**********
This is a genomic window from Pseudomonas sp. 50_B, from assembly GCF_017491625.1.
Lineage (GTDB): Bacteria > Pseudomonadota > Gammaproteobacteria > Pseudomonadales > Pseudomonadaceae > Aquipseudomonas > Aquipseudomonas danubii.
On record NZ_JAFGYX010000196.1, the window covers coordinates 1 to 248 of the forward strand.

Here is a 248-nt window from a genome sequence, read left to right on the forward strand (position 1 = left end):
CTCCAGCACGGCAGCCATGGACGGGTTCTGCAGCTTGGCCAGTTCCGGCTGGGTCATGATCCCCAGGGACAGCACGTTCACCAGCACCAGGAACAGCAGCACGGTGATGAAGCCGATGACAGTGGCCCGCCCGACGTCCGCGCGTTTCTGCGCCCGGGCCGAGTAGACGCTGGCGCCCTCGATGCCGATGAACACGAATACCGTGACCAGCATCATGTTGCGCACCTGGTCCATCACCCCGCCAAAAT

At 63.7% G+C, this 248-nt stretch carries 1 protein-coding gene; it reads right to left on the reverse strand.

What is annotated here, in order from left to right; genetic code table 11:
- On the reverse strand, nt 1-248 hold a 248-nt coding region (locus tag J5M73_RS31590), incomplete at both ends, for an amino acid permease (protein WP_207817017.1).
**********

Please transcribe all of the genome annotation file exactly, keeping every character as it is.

This is a genomic window from Pseudomonas sp. 50_B, from assembly GCF_017491625.1.
Lineage (GTDB): Bacteria > Pseudomonadota > Gammaproteobacteria > Pseudomonadales > Pseudomonadaceae > Aquipseudomonas > Aquipseudomonas danubii.
On record NZ_JAFGYX010000196.1, the window covers coordinates 1 to 248 of the forward strand.

Here is a 248-nt window from a genome sequence, read left to right on the forward strand (position 1 = left end):
CTCCAGCACGGCAGCCATGGACGGGTTCTGCAGCTTGGCCAGTTCCGGCTGGGTCATGATCCCCAGGGACAGCACGTTCACCAGCACCAGGAACAGCAGCACGGTGATGAAGCCGATGACAGTGGCCCGCCCGACGTCCGCGCGTTTCTGCGCCCGGGCCGAGTAGACGCTGGCGCCCTCGATGCCGATGAACACGAATACCGTGACCAGCATCATGTTGCGCACCTGGTCCATCACCCCGCCAAAAT

At 63.7% G+C, this 248-nt stretch carries 1 protein-coding gene; it reads right to left on the reverse strand.

What is annotated here, in order from left to right; genetic code table 11:
- On the reverse strand, nt 1-248 hold a 248-nt coding region (locus tag J5M73_RS31590), incomplete at both ends, for an amino acid permease (protein WP_207817017.1).